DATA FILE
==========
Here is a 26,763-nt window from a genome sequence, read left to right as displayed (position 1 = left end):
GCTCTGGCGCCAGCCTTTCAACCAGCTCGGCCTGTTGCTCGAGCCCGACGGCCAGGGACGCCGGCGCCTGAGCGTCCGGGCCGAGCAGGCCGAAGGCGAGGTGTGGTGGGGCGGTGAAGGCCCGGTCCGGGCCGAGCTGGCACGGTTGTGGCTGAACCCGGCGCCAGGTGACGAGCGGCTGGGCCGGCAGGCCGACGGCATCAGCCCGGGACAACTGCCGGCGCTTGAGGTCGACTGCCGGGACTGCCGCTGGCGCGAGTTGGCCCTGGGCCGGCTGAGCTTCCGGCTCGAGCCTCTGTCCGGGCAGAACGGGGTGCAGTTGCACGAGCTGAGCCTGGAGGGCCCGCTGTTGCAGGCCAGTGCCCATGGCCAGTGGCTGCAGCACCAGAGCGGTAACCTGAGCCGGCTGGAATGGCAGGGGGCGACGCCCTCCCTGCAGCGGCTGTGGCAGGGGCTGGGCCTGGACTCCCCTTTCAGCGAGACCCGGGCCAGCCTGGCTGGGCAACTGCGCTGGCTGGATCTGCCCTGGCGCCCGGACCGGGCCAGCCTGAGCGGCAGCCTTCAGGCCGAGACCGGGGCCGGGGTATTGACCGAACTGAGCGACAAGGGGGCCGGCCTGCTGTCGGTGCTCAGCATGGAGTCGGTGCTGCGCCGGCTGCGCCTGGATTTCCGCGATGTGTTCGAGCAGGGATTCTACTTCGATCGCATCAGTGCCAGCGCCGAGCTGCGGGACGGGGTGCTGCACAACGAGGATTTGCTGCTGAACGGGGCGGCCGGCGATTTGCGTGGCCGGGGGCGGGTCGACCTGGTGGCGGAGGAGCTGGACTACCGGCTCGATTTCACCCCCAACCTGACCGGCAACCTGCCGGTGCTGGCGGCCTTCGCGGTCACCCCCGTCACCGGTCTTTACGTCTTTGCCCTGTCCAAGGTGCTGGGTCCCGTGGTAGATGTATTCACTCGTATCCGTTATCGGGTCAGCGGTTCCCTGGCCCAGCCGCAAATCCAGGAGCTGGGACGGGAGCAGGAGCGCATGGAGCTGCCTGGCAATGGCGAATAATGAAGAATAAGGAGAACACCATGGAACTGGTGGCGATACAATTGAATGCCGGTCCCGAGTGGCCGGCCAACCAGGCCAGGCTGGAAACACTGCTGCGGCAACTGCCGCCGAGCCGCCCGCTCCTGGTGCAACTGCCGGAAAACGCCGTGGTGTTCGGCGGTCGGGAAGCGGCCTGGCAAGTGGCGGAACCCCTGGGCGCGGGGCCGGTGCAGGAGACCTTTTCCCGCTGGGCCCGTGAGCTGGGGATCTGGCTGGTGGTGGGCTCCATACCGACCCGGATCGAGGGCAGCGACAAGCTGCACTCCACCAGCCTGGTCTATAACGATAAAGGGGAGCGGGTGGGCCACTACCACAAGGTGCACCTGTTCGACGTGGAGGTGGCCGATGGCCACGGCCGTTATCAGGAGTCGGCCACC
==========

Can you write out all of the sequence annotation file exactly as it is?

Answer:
Here is a 26,763-nt window from a genome sequence, read left to right as displayed (position 1 = left end):
GCTCTGGCGCCAGCCTTTCAACCAGCTCGGCCTGTTGCTCGAGCCCGACGGCCAGGGACGCCGGCGCCTGAGCGTCCGGGCCGAGCAGGCCGAAGGCGAGGTGTGGTGGGGCGGTGAAGGCCCGGTCCGGGCCGAGCTGGCACGGTTGTGGCTGAACCCGGCGCCAGGTGACGAGCGGCTGGGCCGGCAGGCCGACGGCATCAGCCCGGGACAACTGCCGGCGCTTGAGGTCGACTGCCGGGACTGCCGCTGGCGCGAGTTGGCCCTGGGCCGGCTGAGCTTCCGGCTCGAGCCTCTGTCCGGGCAGAACGGGGTGCAGTTGCACGAGCTGAGCCTGGAGGGCCCGCTGTTGCAGGCCAGTGCCCATGGCCAGTGGCTGCAGCACCAGAGCGGTAACCTGAGCCGGCTGGAATGGCAGGGGGCGACGCCCTCCCTGCAGCGGCTGTGGCAGGGGCTGGGCCTGGACTCCCCTTTCAGCGAGACCCGGGCCAGCCTGGCTGGGCAACTGCGCTGGCTGGATCTGCCCTGGCGCCCGGACCGGGCCAGCCTGAGCGGCAGCCTTCAGGCCGAGACCGGGGCCGGGGTATTGACCGAACTGAGCGACAAGGGGGCCGGCCTGCTGTCGGTGCTCAGCATGGAGTCGGTGCTGCGCCGGCTGCGCCTGGATTTCCGCGATGTGTTCGAGCAGGGATTCTACTTCGATCGCATCAGTGCCAGCGCCGAGCTGCGGGACGGGGTGCTGCACAACGAGGATTTGCTGCTGAACGGGGCGGCCGGCGATTTGCGTGGCCGGGGGCGGGTCGACCTGGTGGCGGAGGAGCTGGACTACCGGCTCGATTTCACCCCCAACCTGACCGGCAACCTGCCGGTGCTGGCGGCCTTCGCGGTCACCCCCGTCACCGGTCTTTACGTCTTTGCCCTGTCCAAGGTGCTGGGTCCCGTGGTAGATGTATTCACTCGTATCCGTTATCGGGTCAGCGGTTCCCTGGCCCAGCCGCAAATCCAGGAGCTGGGACGGGAGCAGGAGCGCATGGAGCTGCCTGGCAATGGCGAATAATGAAGAATAAGGAGAACACCATGGAACTGGTGGCGATACAATTGAATGCCGGTCCCGAGTGGCCGGCCAACCAGGCCAGGCTGGAAACACTGCTGCGGCAACTGCCGCCGAGCCGCCCGCTCCTGGTGCAACTGCCGGAAAACGCCGTGGTGTTCGGCGGTCGGGAAGCGGCCTGGCAAGTGGCGGAACCCCTGGGCGCGGGGCCGGTGCAGGAGACCTTTTCCCGCTGGGCCCGTGAGCTGGGGATCTGGCTGGTGGTGGGCTCCATACCGACCCGGATCGAGGGCAGCGACAAGCTGCACTCCACCAGCCTGGTCTATAACGATAAAGGGGAGCGGGTGGGCCACTACCACAAGGTGCACCTGTTCGACGTGGAGGTGGCCGATGGCCACGGCCGTTATCAGGAGTCGGCCACC